In one of the biggest underdog victories of UFC history, +950 underdog Shana Dobson shocked the world when she stopped Mariya Agapova on the ground in the second round. While a wonderful night for Dobson, she remains a limited fighter who relies almost entirely on her boxing ability.

Debutant Casey O’Neill is a twenty-three-year-old undefeated prospect who is fighting the bottom of the UFC’s Flyweight barrel. Still, O’Neill will be ramping up her opposition quality and may find it difficult to rain in a similar volume of whirlwind hooks against an opponent who is able to absorb the shots and is willing to return fire.

Predicted Result: O’Neill Decision

Very difficult fight to call as O’Neill doesn’t look stellar in any of the footage from her early career. Dobson, however, has been confirmed to be a limited, power boxer with a decent chin. O’Neill’s preference to mix in her wrestling with striking will diversify her offence enough to win the judges’ votes.

Result: O’Neill def. Dobson // TKO (punches) Round 2 3:41

Winner ✔️ // Method ❌ // Round ❌

Featherweight (145)

Chas Skelly (18-3) vs Jamall Emmers (18-5)

Chas Skelly has been with the organisation for over seven years now but has only managed to accrue two fights in the last four years. Injuries, withdrawals and other unavoidable circumstances have left the thirty-four-year-old without any hype and with potentially one foot out of the door. Never a striker to write home about, Skelly is a grappler who seeks to submit and will happily burn all his fuel early to find the finish.

So far, Emmers has a stunning 100% TDD, never taken to the mat by Vince Cachero, Giga Chikadze or Julian Erosa. Emmer’s equal lack of striking capability, however, will force the pair to eventually take the fight to the mat. The biggest question will be if Emmers can survive the early submission onslaught to cruise to the third round.

Predicted Result: Skelly Submission Round 2

A very close fight where Emmers should be favoured for his competent TDD and athletic advantage. Skelly, however, is a nightmare to contain during the early rounds and may have enough quality in his locker to force Emmers to tap.


Bantamweight (135)

Aiemann Zahabi (7-2) vs Drako Rodriguez (7-1)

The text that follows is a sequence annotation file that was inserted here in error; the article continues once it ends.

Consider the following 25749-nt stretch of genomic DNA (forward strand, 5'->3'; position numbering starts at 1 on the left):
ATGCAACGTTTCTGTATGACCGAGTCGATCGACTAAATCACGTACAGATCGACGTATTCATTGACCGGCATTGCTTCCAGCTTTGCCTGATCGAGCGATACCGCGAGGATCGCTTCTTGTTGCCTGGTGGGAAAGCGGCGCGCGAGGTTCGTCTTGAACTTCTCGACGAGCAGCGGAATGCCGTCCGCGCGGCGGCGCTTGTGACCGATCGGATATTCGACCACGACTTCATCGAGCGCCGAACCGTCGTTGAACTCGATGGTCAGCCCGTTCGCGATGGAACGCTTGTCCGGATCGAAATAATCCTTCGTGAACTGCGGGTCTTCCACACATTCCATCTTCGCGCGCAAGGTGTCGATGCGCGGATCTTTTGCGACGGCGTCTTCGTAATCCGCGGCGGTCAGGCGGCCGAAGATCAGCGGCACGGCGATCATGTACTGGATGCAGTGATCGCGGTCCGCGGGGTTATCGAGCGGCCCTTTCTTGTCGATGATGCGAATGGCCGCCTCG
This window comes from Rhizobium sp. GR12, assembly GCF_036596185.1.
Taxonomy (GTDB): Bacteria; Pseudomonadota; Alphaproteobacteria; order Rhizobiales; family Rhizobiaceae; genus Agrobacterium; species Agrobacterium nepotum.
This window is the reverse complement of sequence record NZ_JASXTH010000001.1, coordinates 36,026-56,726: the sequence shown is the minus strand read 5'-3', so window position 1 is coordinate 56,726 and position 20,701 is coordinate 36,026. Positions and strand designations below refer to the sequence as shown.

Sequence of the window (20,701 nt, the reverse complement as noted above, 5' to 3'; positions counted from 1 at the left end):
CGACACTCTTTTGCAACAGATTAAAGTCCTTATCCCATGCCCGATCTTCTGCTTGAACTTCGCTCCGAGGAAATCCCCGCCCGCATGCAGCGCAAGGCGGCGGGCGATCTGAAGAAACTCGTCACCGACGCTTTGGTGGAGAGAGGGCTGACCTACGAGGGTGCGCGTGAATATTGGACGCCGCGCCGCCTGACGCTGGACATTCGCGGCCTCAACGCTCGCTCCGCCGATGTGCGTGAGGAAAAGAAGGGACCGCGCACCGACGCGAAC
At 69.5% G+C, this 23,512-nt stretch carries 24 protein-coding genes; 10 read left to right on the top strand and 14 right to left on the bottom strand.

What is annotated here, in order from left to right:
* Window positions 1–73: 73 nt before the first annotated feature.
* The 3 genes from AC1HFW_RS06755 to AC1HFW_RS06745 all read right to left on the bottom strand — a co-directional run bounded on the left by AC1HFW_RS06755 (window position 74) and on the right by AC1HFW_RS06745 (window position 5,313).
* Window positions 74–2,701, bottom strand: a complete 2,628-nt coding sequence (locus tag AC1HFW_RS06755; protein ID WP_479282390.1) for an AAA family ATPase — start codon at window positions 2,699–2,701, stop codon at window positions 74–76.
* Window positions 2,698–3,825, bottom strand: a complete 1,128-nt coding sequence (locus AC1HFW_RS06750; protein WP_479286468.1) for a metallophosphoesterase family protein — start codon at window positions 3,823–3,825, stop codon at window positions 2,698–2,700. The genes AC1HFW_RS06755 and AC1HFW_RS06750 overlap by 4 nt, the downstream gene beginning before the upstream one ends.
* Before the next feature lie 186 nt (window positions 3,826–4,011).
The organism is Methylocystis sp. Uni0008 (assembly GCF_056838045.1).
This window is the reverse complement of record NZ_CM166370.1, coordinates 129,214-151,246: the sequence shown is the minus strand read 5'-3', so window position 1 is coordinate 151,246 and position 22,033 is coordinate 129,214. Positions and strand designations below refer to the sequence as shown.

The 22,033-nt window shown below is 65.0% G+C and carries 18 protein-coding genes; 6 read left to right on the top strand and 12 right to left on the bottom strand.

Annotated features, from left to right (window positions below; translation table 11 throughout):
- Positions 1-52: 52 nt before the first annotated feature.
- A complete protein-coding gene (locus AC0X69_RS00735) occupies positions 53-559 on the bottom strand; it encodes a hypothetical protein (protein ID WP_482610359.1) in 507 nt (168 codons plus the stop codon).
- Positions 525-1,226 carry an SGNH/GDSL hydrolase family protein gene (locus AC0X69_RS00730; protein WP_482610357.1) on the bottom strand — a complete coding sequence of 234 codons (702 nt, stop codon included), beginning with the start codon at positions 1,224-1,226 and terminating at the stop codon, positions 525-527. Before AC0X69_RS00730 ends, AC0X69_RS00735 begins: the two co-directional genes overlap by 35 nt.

Zahabi has failed to secure a victory in four years – not a great statistic for a thirty-three-year-old supposed ‘prospect’. Zahabi is a probing fighter who is technically polished but lacks the raw athleticism to ever threaten the Bantamweight rankings. Also, Zahabi tends to dip far too low in his stance, leaving him unable to counter and make up for his lack of power by catching opponents blind.

DWCS prospect, Drako Rodriguez, is a frenetic striker/grappler who is awfully raw around the edges. There is no denying the kid has talent, but at just twenty-four years old, it may have been safer to allow Rodriguez to round out his edges in a feeder league for longer.

Predicted Result: Rodriguez Decision

Rodriguez is awfully raw but he is a certified prospect at Bantamweight. While Zahabi has the polish and experience to simply outsmart his foe, Rodriguez’s incredible athleticism and ability to keep his head moving off the centre line will prevent Zahabi from establishing his jab.

Result: Zahabi def. Rodriguez // KO (punch) Round 1 3:05

Winner ❌ // Method ❌ // Round ❌

Heavyweight (265)

Sergey Spivak (11-2) vs Jared Vanderaa (11-4)

Big lump, Sergey Spivak, is a secret favourite of mine. Hidden away in the dark dark depths that is the unranked Heavyweight division, Spivak is a norti grappler with a list of submissions to threaten with. Moreover, since his shock defeat of Tai Tuivasa, Spivak has refined his striking so that he is unlikely to be melted in the first minute anymore.

Vanderaa called for this fight, and Dana White was more than happy to gift him it. Another DWCS prospect, Vanderaa is a heavy-hitting brawler who likes to plant his feet and throw with almost no movement in his upper body/legs. Worse yet, Vanderaa struggles to keep afloat on the ground, an area that Spivak obviously excels in.

Predicted Result: Spivak Submission Round 3

Vanderaa is a threat during the opening proceedings as his heavy hands can similarly torch Spivak’s chin as Walt Harris. The big lump’s refined jab, however, will grant him relief inside the octagon and eventually find the route to bring the fight to the ground. On the mat, Spivak will have complete control of the DWCS prospect.

Result: Spivak def. Vanderaa // TKO (punches) Round 2 4:32

Winner ✔️ // Method ❌ // Round ❌

Prediction Accuracy

UFC Fight Night 185

Winner: 5/12

Method: 4/12

Round: 4/12

2021 MMA Season

Winner: 41/69

Method: 36/69

Round: 37/69

MMA Overall

Winner: 232/373

Method: 173/373

Round: 162/373

Takeaway comments: Surprising night of finishes!